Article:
One of the most telling perfume occasions is when you’re going to be meeting someone for the first time and you’d like to make a favourable impression. Which scent do you choose? Sure it depends on the type of person you’re meeting and how they fit into your life (is it your mother-in-law or a new business associate?). But regardless, this kind of stress test for my perfume collection often produces some very useful information.

DSC03425On two such occasions (a dinner party and a new client meeting) I reached for Bal D’Afrique. Granted, it has the shine of a new love, but the boxes it checked for me are what was telling – it’s what I chose to give a breezy, appealing, carefree, and happy impression at the dinner party and a ‘not trying too hard’ impression at the client meeting. Huh.

As far as new acquisitions go, I’d call it a great success.

The Most Interesting Perfume Articles and Videos From Around the Web

Dear Scent Diary,

I”ve been torn about posting each of these individually over the past month or so and finally came to the conclusion that they’d be most appreciated as a collected ‘best of’ post. So here it is –  the most interesting perfume reading and watching I’ve come across in the last little while, in no particular order:

“Making Scents” – An engaging, well-produced documentary-style film by about the fragrance capital of the world: Grasse. It’s about six minutes long and well worth a look. Watch it here.

“For Hire: Perfume Nose” – An interview with Celine Ellena (yes, Jean-Claude’s daughter) by First published in 2007, it delves insightfully into what its like to be both a perfumer, and the daughter of a famous one. Read it here.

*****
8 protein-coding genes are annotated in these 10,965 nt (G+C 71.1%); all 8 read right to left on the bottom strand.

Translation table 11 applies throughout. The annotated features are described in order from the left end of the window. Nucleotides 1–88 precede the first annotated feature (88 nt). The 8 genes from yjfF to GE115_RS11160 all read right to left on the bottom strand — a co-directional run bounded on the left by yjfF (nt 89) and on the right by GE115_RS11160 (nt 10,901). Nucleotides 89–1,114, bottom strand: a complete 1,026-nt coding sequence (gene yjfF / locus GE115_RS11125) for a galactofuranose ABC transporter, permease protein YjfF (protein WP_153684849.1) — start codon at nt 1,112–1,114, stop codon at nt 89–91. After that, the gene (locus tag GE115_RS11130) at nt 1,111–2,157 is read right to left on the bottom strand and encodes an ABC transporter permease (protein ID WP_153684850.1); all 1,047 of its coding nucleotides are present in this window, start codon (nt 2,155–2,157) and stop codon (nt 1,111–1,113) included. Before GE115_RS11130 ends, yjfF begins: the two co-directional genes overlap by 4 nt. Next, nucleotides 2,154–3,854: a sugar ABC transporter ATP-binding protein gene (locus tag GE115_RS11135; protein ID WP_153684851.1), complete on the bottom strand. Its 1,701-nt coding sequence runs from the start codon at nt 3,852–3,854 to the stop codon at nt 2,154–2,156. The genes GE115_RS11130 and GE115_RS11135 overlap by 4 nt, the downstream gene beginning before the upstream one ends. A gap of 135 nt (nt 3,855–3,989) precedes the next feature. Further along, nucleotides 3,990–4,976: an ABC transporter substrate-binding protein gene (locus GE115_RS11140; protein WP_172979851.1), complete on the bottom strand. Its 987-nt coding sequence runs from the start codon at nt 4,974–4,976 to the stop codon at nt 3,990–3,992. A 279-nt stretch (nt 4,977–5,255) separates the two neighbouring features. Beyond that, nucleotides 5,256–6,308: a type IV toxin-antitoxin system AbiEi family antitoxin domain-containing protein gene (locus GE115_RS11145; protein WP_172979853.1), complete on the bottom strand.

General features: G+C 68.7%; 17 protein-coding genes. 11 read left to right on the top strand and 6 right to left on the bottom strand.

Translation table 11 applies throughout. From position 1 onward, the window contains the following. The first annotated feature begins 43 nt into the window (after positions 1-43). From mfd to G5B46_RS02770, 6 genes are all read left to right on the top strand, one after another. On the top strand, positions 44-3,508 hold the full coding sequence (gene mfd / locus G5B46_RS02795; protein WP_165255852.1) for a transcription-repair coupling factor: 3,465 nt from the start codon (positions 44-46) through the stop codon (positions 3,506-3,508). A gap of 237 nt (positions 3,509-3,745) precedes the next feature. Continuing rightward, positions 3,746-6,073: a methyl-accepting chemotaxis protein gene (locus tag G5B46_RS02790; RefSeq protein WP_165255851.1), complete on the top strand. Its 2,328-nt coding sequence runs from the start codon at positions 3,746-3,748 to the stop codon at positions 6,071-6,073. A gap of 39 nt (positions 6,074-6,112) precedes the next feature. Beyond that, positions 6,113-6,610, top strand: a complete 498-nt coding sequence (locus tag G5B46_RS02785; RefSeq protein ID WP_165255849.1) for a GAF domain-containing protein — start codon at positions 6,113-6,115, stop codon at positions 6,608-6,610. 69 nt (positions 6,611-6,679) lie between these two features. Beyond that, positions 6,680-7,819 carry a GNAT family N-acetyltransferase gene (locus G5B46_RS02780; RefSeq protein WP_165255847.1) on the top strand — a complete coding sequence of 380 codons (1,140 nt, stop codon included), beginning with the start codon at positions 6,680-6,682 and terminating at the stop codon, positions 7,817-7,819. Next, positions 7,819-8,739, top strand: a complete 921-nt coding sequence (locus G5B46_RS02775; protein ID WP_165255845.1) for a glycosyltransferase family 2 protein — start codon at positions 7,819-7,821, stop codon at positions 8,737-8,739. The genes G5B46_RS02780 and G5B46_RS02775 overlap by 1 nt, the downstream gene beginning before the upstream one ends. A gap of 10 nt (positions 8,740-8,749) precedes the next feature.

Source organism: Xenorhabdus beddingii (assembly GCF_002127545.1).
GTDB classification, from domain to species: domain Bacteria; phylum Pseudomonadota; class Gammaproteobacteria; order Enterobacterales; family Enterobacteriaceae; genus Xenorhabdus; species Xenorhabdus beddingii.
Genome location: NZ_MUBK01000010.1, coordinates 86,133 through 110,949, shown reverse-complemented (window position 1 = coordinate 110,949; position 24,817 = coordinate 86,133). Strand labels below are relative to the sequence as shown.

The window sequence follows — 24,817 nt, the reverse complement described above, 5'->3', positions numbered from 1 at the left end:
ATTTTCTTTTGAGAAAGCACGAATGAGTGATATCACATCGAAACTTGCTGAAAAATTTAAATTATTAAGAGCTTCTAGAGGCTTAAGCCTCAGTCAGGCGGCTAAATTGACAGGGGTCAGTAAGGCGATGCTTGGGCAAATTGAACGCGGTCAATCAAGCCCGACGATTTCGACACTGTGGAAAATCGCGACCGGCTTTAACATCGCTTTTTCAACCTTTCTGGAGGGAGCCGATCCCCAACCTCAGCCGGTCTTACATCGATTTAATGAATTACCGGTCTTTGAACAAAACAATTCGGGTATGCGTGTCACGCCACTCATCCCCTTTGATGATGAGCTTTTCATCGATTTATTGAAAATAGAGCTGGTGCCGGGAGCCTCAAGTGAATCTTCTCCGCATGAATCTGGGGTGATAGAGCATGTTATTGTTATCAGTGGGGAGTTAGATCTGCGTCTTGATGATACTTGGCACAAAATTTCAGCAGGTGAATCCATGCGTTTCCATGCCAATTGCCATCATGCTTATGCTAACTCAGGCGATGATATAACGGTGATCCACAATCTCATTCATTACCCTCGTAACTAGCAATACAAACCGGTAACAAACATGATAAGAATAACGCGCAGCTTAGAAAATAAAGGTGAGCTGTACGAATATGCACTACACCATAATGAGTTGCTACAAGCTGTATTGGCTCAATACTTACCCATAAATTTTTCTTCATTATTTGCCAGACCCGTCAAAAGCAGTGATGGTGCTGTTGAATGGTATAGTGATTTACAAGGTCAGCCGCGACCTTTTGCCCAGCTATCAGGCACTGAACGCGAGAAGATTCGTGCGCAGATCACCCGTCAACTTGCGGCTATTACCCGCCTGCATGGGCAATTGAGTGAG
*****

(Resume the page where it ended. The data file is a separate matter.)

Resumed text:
“On the Scent of Luxury with an Upper East Side Perfumer” – A Wall Street Journal article where an interview with Frederic Malle about a room spray made exclusively for the Mark hotel in New York becomes ultimately, an interview about Frederic Malle. Read it here.

“The Perfume Odyssey; A Scent-imental Journey” – A New York Times article first published all the way back in August, 2000. Calice Becker gives a particularly good argument against the idea of layering perfume. Read it here.

“The 50 Best Fragrances” – UK’s The Independent lists its top 5o perfumes – and it’s not bad! When a newspaper or magazine publishes its ‘best fragrances’ list, they’re often written by a beauty editor and not a perfume enthusiast – which is why so many end up being nothing more than a compilation of the latest mainstream releases. This one is a mix of good mainstream and niche with reasonably good descriptions of each scent (as opposed to the usual “for the sporty scent lover!” dreck). Read it here.

“10 British Perfume Labels Changing the Scent Game” – The title is a bit overstated but the perfumes and houses highlighted are interesting and worth noting. Read it here.

“Posting Your Scent of the Day (SOTD): What’s the Point?” – The infamous article by Andrew Buck of that sent Facebook fragrance groups into a tizzy and offended many a fumie. Read it here.

“SotSolipsism” – A fascinating rebuttal to the Scentrist article by Sheila Eggenberger of Read it here.

“Katie’s Perfume Collection Update Part Four” – Katie Puckerik shares some of her fragrances with us, including those of her late Dad. If you’ve never teared up while watching a perfume collection video, this will be the first time. I’m serious, get a Kleenex. Watch it here.

Seattle Sniff Spree Part 2: Nordstrom (Sample Heaven)

Dear Scent Diary,

As a Canadian, I’m realizing now that we northern fume enthusiasts are slightly crippled compared to our neighbor to the south. I had no idea perfume samples were doled out with such abandon in the US. I haven’t travelled abroad since my perfume affliction took hold so I can’t speak for the sample situation anywhere else, but man – you Americans have it good. I was bowled over when I spied these containers at practically every counter during a scout of the Nordstrom fragrance section:


As you can probably guess by my reaction, we have nothing like this in Canada. Samples are given out stingily or at special events only. And they are generally never offered.
A little giddy and not really knowing the lay of the land, I picked up one of the empty spray sample vials and started making myself a sample of the exclusive Guerlain L’Art et la Matière fragrance, Cuir Beluga, which to my surprise and delight was sitting oh-so accessibly on a shelf with every other Guerlain perfume.